Rates of breast cancer may be increasing in the UK, with one in eight women now believed to be affected by the disease. But survival rates are improving too, thanks to better screening and treatments.
And now, new treatments based on a discovery by experts at the Institute of Cancer Research could save thousands of women's lives in the future.
The scientists have made a major breakthrough by identifying an enzyme made in the body that they believe is responsible for the spread of breast cancer cells to other parts of the body.
The discovery is particularly significant because it's the spread of cancer to organs such as the lungs, bone and liver - a process called metastasis - that causes 90% of cancer deaths, the experts explain. And while these days cancer can often be successfully treated if it's diagnosed early enough, there's currently little hope of stopping it once it starts spreading in the later stages of the disease.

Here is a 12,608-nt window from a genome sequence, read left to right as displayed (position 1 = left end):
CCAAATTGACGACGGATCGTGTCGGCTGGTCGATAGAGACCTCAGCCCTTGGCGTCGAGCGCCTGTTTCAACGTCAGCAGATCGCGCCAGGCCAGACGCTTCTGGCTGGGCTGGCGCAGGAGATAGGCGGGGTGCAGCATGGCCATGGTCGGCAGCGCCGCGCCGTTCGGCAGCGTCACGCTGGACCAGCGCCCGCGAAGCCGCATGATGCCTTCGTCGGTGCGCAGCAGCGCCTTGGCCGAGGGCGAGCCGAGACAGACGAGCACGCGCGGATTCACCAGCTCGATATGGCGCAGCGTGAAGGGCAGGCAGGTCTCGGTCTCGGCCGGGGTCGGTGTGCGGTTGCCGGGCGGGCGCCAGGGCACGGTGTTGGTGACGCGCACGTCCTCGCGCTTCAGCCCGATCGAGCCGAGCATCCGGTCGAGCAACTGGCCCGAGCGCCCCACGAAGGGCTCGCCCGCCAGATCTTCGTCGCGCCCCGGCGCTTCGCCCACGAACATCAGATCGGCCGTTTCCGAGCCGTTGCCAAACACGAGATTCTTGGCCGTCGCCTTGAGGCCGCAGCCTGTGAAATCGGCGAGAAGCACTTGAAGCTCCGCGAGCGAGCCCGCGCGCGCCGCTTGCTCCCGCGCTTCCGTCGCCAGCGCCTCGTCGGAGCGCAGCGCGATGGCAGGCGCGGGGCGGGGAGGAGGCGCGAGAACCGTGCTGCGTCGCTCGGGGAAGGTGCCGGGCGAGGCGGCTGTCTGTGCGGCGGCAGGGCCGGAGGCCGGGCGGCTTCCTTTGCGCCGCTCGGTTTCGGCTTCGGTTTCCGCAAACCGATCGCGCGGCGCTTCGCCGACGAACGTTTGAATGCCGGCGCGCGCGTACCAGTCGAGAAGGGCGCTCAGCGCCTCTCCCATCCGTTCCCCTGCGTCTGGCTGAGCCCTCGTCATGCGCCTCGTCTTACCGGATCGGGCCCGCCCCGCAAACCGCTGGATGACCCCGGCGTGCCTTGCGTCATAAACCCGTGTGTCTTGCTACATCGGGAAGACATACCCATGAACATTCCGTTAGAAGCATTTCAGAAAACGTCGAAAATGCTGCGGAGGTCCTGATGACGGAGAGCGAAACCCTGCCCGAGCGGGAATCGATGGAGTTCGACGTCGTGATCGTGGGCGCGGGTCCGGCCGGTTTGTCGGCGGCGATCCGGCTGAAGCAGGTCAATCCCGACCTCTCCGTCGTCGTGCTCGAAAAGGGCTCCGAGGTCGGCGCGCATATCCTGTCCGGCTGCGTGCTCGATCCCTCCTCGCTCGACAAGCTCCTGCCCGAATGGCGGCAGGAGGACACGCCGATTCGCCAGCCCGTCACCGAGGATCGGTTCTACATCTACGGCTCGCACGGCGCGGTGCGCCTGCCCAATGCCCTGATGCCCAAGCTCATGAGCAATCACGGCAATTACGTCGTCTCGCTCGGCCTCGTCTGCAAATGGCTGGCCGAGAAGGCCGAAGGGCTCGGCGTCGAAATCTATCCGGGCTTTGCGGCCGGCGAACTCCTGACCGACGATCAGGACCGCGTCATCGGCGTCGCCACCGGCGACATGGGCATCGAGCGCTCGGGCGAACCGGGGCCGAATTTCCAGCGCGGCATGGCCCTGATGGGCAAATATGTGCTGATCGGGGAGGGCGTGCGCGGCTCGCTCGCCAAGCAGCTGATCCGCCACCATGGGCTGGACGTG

The enzyme, called lysyl oxidase-like 2 (LOXL2), promotes the spread of breast cancer through its control of two proteins called TIMP1 and MMP9 (the proteins are thought to help cancer cells to spread).
Many of the 12,000 women who die from breast cancer every year in this country lose their lives because their cancer has spread.
Writing in the journal Cancer Research, the scientists suggest the next step is to develop drugs that block LOXL2 - which is also thought to play a part in the spread of certain other types of cancer.